INCCA-NA Artist Interview Workshop

I was excited to join conservators, curators, and educators last Friday for a workshop about Artist Interviews presented by the International Network for the Conservation of Contemporary Art - North America INCCA-NA at the Hirshhorn Museum and Sculpture Garden.

The workshop had a few nice touches that made the environment collegial and made those who attended perhaps more open to sharing and discussion.

1.  Our name tags had our first name in large letters in the center of the tag, this was clever, the whole name and institutional affiliation were underneath in smaller lettering.  This made it feel more intimate, as we were on first name terms with the other attendees.

2. One of the first exercises was to practice an interview with someone we did not know, then re-tell the interview to introduce this person to our group (there were 3 groups, each with around 10 people in each group, my group had Dawn Rogala, Helen Ingalls, Jeffrey Martin, Matthew Skopek, Mika Yoshitake, Nancie Ravenel, Narayan Khandekar, Steven O’Banion, and Tiarna Doherty.  Looking over the list of workshop attendees I see it is all alphabetical by first name, another nice touch.  I interviewed Narayan Khandekar, Senior Conservation Scientist, Straus Center for Conservation and Technical Studies. I learned about his very impressive career, all the places he has worked, and a few off-topic facts like his fascination with the city of Los Angeles.

INCCA workshop screen

We absorbed a great deal of information from Richard Candida Smith, Jill Sterrett, Jess Rigelhaupt, and Gwynne Ryan.   It was an environment where we were given a great deal of information and then allowed to workshop some of that information in our interviews with colleagues.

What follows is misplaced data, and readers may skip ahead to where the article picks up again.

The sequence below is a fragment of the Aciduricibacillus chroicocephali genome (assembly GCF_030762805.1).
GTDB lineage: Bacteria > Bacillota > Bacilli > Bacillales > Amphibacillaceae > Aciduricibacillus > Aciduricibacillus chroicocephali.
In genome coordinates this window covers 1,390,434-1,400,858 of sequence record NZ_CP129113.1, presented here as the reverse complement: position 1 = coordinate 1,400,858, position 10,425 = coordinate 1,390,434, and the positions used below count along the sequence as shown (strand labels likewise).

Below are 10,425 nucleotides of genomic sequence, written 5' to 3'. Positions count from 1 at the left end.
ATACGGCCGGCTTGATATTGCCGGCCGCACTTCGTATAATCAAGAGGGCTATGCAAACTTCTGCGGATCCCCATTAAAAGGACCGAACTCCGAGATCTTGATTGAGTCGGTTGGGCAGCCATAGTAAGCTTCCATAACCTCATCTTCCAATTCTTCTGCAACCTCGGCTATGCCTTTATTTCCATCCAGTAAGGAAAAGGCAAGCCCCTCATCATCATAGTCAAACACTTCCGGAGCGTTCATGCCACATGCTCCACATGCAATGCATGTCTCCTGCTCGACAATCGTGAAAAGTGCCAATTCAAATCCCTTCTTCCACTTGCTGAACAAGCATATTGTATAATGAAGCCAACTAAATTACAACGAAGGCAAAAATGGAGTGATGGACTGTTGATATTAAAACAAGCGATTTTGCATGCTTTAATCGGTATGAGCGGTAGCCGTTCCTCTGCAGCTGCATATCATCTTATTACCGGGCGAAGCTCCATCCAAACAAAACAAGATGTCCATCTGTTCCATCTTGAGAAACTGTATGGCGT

A question that kept coming up in my mind was the purpose of these artist interviews.  Richard Candida Smith said at the beginning that having a goal for an interview is very important, communicating this goal to the artist, then having one interview and following up with more interviews to further discover more information.  I keep hearing interviews and thinking about the role of conservation and therefore the goal of conservation of contemporary art and here is what I have concluded,

It seems like many conservators approach these interviews as if they are asking permission to preserve a work of art, there are questions like “How do you [the artist] feel about your object deteriorating?” This seems a bit naive, once the object leaves an artist’s studio and changes hands to a collector or museum, is how the artist feels about it relevant anymore? They are no longer creating the art, and if they claim that deterioration is a part of the creation of the object should they have something about that in the artist statement?

However, I can see why this question has become commonly asked in these artist interviews.  I feel it is a holdover from ethnographic interviews and consultations with indigenous peoples, like those at the National Museum of the American Indian.   In these interviews the conservator is questioning an indigenous person about an object of their culture. The interview implies that the ethnographic object is ‘alive’ and the cultural representative still ‘owns’ the tangible and intangible properties of the object that make it a part of their culture.  The cultural representative can tell the conservator what tangible and intangible properties must be preserved for the object to remain ‘alive’.

While this is the right de-colonial approach for indigenous materials, it is a problematic approach for contemporary art.  The artist still has the power to renounce a work of art using the VARA legislation (see a previous discussion of VARA and conservation), but how the artist feels about deterioration does not set a standard by which a conservator should base their treatment.  Actually, VARA specifically states that deterioration through natural processes does not provide a grounds for which an artist can renounce a work.  I would be interested in hearing what an artist would say if they are questioned ‘What could I do as a conservator to make you renounce this artifact as your work?’.  It would certainly be interesting.

In my experience, artists create art, art historians and curators contextualize art, and conservators conserve art, while there should be an awareness of each by the other we should be careful not to ask artists to contextualize or conserve their art, isn’t that our job?